FDA spurns hay fever drug from India's Glenmark
In its attempt to be transparent about manufacturing machinery, Indian drugmaker Glenmark appears to have shot itself in the foot with the FDA. On Saturday, the Maharashtra-based company disclosed that its hay fever drug, Ryaltris, had been rejected by the US health regulator.
In its complete response letter, the FDA cited deficiencies in the Drug Master File (DMF) related to one of the active pharmaceutical ingredients and a manufacturing plant, Glenmark noted in a statement, adding that it is confident the issue can be resolved in the next 6 to 9 months.
The DMF — which encompasses confidential detailed information about the manufacturing, processing, packaging, and storing of human drugs — is not obligatory under law or FDA regulation, and it’s submitted solely under the discretion of the manufacturer, according to the agency.
Ryaltris is a fixed dose nasal spray formulation of an antihistamine and a steroid (olopatadine hydrochloride and mometasone furoate) — and was submitted for approval on the basis of twin, positive pivotal studies. Altogether, the studies enrolled 2,352 patients aged 12 and over and showed Ryaltris conferred a statistically significant improvement in symptoms versus a placebo. The FDA’s rejection is unrelated to Ryaltris’ clinical data, Glenmark said.
Although India — sometimes referred to the pharmacy of the world — is the primary manufacturer and exporter of generic treatments to the United States, the record of quality control in Indian manufacturing facilities has at times been poor, sparking regulatory ire and a raft of recalls. Recent reports have also suggested that the FDA has reduced its surveillance activities in the region — leaning heavier on its European counterparts — although the number of warning letters to manufacturers have gone up.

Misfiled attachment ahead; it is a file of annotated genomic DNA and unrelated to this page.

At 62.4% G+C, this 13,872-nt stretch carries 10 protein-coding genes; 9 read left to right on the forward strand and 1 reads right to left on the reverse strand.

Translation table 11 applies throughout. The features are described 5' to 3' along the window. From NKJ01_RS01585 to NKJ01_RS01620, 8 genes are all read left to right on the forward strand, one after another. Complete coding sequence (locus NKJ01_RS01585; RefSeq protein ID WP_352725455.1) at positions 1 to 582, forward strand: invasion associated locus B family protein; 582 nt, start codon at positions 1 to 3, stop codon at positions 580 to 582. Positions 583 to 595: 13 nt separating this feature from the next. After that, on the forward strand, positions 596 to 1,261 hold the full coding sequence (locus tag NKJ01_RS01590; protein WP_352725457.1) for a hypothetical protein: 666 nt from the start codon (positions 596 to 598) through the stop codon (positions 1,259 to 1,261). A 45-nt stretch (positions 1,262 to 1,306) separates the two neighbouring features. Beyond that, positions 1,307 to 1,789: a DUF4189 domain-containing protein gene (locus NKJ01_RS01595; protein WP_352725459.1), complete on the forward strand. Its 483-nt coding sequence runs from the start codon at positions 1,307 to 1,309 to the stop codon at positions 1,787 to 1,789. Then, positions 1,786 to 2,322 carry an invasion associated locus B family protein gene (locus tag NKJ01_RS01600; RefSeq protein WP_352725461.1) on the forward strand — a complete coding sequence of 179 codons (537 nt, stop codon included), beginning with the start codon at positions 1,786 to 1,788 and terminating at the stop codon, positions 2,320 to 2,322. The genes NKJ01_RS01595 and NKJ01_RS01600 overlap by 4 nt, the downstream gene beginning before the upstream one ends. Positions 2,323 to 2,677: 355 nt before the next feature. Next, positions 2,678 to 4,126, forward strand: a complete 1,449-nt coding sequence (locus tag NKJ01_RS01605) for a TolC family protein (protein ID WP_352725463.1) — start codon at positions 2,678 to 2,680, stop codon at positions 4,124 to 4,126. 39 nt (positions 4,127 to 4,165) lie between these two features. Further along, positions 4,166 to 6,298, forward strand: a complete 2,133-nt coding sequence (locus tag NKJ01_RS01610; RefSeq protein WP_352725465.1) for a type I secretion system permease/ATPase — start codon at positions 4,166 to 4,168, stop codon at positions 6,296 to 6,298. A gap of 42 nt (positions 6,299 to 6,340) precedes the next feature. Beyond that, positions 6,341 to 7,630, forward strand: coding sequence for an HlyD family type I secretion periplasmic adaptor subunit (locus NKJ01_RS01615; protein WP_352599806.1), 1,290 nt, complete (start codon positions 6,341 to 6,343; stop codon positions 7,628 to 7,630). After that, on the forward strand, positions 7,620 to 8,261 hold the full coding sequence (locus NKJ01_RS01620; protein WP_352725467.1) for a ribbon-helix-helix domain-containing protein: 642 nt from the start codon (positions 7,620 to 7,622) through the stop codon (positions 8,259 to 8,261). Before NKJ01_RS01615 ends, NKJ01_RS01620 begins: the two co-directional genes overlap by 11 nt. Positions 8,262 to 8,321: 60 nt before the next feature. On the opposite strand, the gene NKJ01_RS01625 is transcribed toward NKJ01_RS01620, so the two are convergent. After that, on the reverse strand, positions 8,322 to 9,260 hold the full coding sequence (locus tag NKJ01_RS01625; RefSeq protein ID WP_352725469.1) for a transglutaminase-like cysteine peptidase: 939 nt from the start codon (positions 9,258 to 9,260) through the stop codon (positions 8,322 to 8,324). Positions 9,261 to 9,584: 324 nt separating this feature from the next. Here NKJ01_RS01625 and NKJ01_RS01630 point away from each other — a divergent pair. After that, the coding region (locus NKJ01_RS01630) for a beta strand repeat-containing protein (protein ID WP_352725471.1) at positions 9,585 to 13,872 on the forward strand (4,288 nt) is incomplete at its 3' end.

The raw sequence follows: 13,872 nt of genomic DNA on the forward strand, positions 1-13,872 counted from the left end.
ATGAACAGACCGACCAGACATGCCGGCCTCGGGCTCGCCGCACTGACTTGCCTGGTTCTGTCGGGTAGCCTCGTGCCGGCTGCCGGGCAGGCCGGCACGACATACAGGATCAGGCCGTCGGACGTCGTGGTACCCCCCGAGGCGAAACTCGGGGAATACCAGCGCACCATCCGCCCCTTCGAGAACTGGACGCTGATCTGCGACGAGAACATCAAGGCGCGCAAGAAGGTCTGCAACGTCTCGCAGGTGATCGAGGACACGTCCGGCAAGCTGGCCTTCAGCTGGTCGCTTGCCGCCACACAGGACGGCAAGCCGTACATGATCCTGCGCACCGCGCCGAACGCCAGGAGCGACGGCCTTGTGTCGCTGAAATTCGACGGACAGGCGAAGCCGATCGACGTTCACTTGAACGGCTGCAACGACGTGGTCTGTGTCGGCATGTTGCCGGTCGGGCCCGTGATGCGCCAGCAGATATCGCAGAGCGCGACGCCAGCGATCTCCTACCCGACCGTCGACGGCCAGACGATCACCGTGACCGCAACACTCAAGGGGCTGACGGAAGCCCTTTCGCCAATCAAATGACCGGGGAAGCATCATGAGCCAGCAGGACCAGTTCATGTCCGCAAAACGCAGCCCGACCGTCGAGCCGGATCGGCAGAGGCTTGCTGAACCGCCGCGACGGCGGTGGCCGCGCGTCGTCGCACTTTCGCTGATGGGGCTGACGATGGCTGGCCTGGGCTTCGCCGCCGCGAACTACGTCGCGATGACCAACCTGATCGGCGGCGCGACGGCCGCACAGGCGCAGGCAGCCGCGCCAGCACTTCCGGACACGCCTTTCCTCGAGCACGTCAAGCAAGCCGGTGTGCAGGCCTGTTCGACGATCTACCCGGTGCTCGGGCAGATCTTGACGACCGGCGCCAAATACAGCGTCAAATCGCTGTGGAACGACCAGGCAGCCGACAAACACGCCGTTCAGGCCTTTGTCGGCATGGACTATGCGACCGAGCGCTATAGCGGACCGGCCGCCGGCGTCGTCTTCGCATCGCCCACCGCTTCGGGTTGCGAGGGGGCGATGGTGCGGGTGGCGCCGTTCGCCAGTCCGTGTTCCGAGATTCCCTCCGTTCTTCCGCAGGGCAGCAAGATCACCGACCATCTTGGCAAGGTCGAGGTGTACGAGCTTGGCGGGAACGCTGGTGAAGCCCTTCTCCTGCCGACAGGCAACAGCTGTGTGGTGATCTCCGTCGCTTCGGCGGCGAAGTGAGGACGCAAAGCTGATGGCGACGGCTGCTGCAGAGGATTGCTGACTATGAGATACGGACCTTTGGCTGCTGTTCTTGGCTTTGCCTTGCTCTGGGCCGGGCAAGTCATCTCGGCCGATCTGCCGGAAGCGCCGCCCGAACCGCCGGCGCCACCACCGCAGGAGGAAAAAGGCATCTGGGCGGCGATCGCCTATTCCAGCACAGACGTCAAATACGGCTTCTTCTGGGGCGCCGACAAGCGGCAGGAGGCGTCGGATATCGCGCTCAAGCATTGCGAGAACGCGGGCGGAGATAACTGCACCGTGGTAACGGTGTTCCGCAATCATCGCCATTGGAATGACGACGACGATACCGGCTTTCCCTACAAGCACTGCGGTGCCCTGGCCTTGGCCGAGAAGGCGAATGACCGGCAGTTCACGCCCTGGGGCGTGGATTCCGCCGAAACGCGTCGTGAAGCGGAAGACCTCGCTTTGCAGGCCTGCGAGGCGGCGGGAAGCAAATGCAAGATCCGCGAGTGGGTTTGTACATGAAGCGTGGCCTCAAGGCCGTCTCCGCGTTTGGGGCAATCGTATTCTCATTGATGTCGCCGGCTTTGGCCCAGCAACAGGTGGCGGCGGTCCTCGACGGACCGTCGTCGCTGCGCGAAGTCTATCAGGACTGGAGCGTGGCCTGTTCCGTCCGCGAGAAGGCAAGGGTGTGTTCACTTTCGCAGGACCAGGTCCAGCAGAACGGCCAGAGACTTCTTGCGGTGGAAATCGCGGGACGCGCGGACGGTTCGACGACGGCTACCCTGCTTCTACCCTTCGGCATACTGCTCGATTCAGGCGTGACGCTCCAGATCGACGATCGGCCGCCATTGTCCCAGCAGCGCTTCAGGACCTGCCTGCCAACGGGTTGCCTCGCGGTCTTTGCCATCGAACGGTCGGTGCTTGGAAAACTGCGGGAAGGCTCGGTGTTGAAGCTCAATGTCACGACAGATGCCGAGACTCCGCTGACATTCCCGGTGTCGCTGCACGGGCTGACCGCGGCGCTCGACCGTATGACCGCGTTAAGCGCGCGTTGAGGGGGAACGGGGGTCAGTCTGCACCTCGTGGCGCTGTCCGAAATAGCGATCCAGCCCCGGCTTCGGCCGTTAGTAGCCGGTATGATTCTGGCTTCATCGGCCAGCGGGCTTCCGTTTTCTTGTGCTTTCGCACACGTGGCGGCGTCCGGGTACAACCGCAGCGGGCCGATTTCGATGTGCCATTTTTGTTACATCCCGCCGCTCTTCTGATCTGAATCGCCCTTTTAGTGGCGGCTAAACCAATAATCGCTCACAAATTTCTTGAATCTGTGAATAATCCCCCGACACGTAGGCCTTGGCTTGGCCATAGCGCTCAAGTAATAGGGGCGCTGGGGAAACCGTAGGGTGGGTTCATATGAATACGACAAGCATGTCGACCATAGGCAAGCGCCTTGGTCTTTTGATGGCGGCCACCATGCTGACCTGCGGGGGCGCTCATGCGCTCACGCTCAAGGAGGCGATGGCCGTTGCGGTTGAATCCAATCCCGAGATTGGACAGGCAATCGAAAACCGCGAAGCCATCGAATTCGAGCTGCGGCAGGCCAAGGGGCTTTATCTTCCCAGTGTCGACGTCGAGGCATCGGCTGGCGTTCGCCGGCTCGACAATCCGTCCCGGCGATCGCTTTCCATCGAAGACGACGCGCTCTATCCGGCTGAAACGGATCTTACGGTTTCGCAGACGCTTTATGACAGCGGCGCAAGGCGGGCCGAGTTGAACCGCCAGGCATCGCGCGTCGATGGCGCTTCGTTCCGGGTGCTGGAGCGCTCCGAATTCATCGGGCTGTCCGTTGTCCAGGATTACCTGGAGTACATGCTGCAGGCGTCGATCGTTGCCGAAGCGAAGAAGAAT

So far, Glenmark is probably the only Indian company to not have received any warning letters from the FDA, a Glenmark spokesperson told Endpoints News.
“We are not aware of any quality issue on the API cited in the CRL” the spokesperson said, noting that the ingredient is manufactured by a third party and that the FDA decision will have no material impact on Glenmark’s global revenue.
On Monday, Glenmark notched an agreement with Novartis $NVS to sell three respiratory drugs in Brazil. Back in March, the largely generic drugmaker unveiled that Gilead $GILD executive (and Novartis vet) Alessandro Riva will head up its new US-based biotech spinoff from Glenmark, focused on oncology and T cells.